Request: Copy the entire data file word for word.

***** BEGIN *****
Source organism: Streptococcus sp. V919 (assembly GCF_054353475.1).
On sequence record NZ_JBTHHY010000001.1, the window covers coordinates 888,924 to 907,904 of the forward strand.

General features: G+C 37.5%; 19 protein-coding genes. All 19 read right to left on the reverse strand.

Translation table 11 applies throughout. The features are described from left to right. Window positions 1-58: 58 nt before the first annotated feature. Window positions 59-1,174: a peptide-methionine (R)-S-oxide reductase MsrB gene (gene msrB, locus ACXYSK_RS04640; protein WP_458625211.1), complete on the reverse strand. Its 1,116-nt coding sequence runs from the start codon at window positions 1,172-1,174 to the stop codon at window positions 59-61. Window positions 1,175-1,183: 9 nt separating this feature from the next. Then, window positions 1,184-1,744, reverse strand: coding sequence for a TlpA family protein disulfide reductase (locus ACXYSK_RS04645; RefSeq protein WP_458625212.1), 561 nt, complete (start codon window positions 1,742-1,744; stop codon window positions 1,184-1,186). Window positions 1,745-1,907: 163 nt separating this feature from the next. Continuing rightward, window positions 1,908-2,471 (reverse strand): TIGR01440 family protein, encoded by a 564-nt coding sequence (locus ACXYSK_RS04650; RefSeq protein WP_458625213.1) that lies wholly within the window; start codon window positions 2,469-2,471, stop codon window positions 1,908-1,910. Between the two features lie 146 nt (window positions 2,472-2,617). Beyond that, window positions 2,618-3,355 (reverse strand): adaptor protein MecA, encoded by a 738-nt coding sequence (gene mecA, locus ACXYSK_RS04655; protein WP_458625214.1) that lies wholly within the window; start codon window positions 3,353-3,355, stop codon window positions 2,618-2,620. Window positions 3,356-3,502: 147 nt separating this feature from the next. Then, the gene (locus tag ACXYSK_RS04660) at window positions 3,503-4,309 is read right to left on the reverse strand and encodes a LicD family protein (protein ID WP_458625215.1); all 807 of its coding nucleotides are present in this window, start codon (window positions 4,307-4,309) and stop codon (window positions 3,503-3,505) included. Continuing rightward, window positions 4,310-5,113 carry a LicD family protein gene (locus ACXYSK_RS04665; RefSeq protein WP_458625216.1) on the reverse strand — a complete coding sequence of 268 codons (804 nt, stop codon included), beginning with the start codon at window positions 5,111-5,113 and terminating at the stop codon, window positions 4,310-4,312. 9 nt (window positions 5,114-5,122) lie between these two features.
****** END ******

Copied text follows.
Source organism: Streptococcus sp. V919 (assembly GCF_054353475.1).
On sequence record NZ_JBTHHY010000001.1, the window covers coordinates 888,924 to 907,904 of the forward strand.

General features: G+C 37.5%; 19 protein-coding genes. All 19 read right to left on the reverse strand.

Translation table 11 applies throughout. The features are described from left to right. Window positions 1-58: 58 nt before the first annotated feature. Window positions 59-1,174: a peptide-methionine (R)-S-oxide reductase MsrB gene (gene msrB, locus ACXYSK_RS04640; protein WP_458625211.1), complete on the reverse strand. Its 1,116-nt coding sequence runs from the start codon at window positions 1,172-1,174 to the stop codon at window positions 59-61. Window positions 1,175-1,183: 9 nt separating this feature from the next. Then, window positions 1,184-1,744, reverse strand: coding sequence for a TlpA family protein disulfide reductase (locus ACXYSK_RS04645; RefSeq protein WP_458625212.1), 561 nt, complete (start codon window positions 1,742-1,744; stop codon window positions 1,184-1,186). Window positions 1,745-1,907: 163 nt separating this feature from the next. Continuing rightward, window positions 1,908-2,471 (reverse strand): TIGR01440 family protein, encoded by a 564-nt coding sequence (locus ACXYSK_RS04650; RefSeq protein WP_458625213.1) that lies wholly within the window; start codon window positions 2,469-2,471, stop codon window positions 1,908-1,910. Between the two features lie 146 nt (window positions 2,472-2,617). Beyond that, window positions 2,618-3,355 (reverse strand): adaptor protein MecA, encoded by a 738-nt coding sequence (gene mecA, locus ACXYSK_RS04655; protein WP_458625214.1) that lies wholly within the window; start codon window positions 3,353-3,355, stop codon window positions 2,618-2,620. Window positions 3,356-3,502: 147 nt separating this feature from the next. Then, the gene (locus tag ACXYSK_RS04660) at window positions 3,503-4,309 is read right to left on the reverse strand and encodes a LicD family protein (protein ID WP_458625215.1); all 807 of its coding nucleotides are present in this window, start codon (window positions 4,307-4,309) and stop codon (window positions 3,503-3,505) included. Continuing rightward, window positions 4,310-5,113 carry a LicD family protein gene (locus ACXYSK_RS04665; RefSeq protein WP_458625216.1) on the reverse strand — a complete coding sequence of 268 codons (804 nt, stop codon included), beginning with the start codon at window positions 5,111-5,113 and terminating at the stop codon, window positions 4,310-4,312. 9 nt (window positions 5,114-5,122) lie between these two features.